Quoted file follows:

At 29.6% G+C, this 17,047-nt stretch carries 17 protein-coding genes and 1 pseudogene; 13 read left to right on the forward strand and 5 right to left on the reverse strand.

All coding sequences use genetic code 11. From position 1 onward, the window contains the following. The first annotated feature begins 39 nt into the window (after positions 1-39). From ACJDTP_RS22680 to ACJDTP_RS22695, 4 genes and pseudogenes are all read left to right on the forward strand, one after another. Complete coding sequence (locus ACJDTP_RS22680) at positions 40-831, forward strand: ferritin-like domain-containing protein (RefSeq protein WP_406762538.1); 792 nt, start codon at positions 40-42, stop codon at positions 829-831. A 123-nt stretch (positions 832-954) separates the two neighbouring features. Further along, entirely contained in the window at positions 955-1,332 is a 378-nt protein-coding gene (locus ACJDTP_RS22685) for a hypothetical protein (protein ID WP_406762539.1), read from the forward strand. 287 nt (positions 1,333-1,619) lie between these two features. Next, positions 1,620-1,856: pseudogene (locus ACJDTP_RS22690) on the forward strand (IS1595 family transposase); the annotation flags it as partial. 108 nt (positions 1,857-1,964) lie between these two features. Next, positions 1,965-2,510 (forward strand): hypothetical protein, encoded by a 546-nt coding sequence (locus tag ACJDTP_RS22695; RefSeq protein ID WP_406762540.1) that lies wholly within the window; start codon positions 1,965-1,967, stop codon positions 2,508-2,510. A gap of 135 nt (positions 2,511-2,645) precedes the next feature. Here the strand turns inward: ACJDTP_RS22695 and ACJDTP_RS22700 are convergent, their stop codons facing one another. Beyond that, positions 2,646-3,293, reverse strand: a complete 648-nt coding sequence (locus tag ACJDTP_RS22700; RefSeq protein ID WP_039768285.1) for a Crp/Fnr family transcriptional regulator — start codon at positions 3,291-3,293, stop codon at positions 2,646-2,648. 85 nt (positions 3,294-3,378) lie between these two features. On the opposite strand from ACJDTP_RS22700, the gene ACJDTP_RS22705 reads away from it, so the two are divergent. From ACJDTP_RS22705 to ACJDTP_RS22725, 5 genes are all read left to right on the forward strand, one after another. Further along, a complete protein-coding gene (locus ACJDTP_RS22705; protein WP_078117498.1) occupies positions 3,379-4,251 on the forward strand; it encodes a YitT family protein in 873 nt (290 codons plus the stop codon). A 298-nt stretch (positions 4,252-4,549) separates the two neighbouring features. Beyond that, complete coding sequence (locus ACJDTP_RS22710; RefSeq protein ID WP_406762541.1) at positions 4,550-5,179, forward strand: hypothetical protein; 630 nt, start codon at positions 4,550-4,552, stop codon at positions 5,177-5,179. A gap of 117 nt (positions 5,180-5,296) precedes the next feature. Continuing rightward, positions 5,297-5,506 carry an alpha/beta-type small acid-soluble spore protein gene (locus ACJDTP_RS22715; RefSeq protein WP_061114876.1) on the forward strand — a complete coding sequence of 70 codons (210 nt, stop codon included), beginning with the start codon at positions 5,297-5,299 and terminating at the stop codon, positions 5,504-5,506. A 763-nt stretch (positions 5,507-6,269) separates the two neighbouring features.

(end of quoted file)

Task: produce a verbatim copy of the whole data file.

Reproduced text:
At 29.6% G+C, this 17,047-nt stretch carries 17 protein-coding genes and 1 pseudogene; 13 read left to right on the forward strand and 5 right to left on the reverse strand.

All coding sequences use genetic code 11. From position 1 onward, the window contains the following. The first annotated feature begins 39 nt into the window (after positions 1-39). From ACJDTP_RS22680 to ACJDTP_RS22695, 4 genes and pseudogenes are all read left to right on the forward strand, one after another. Complete coding sequence (locus ACJDTP_RS22680) at positions 40-831, forward strand: ferritin-like domain-containing protein (RefSeq protein WP_406762538.1); 792 nt, start codon at positions 40-42, stop codon at positions 829-831. A 123-nt stretch (positions 832-954) separates the two neighbouring features. Further along, entirely contained in the window at positions 955-1,332 is a 378-nt protein-coding gene (locus ACJDTP_RS22685) for a hypothetical protein (protein ID WP_406762539.1), read from the forward strand. 287 nt (positions 1,333-1,619) lie between these two features. Next, positions 1,620-1,856: pseudogene (locus ACJDTP_RS22690) on the forward strand (IS1595 family transposase); the annotation flags it as partial. 108 nt (positions 1,857-1,964) lie between these two features. Next, positions 1,965-2,510 (forward strand): hypothetical protein, encoded by a 546-nt coding sequence (locus tag ACJDTP_RS22695; RefSeq protein ID WP_406762540.1) that lies wholly within the window; start codon positions 1,965-1,967, stop codon positions 2,508-2,510. A gap of 135 nt (positions 2,511-2,645) precedes the next feature. Here the strand turns inward: ACJDTP_RS22695 and ACJDTP_RS22700 are convergent, their stop codons facing one another. Beyond that, positions 2,646-3,293, reverse strand: a complete 648-nt coding sequence (locus tag ACJDTP_RS22700; RefSeq protein ID WP_039768285.1) for a Crp/Fnr family transcriptional regulator — start codon at positions 3,291-3,293, stop codon at positions 2,646-2,648. 85 nt (positions 3,294-3,378) lie between these two features. On the opposite strand from ACJDTP_RS22700, the gene ACJDTP_RS22705 reads away from it, so the two are divergent. From ACJDTP_RS22705 to ACJDTP_RS22725, 5 genes are all read left to right on the forward strand, one after another. Further along, a complete protein-coding gene (locus ACJDTP_RS22705; protein WP_078117498.1) occupies positions 3,379-4,251 on the forward strand; it encodes a YitT family protein in 873 nt (290 codons plus the stop codon). A 298-nt stretch (positions 4,252-4,549) separates the two neighbouring features. Beyond that, complete coding sequence (locus ACJDTP_RS22710; RefSeq protein ID WP_406762541.1) at positions 4,550-5,179, forward strand: hypothetical protein; 630 nt, start codon at positions 4,550-4,552, stop codon at positions 5,177-5,179. A gap of 117 nt (positions 5,180-5,296) precedes the next feature. Continuing rightward, positions 5,297-5,506 carry an alpha/beta-type small acid-soluble spore protein gene (locus ACJDTP_RS22715; RefSeq protein WP_061114876.1) on the forward strand — a complete coding sequence of 70 codons (210 nt, stop codon included), beginning with the start codon at positions 5,297-5,299 and terminating at the stop codon, positions 5,504-5,506. A 763-nt stretch (positions 5,507-6,269) separates the two neighbouring features.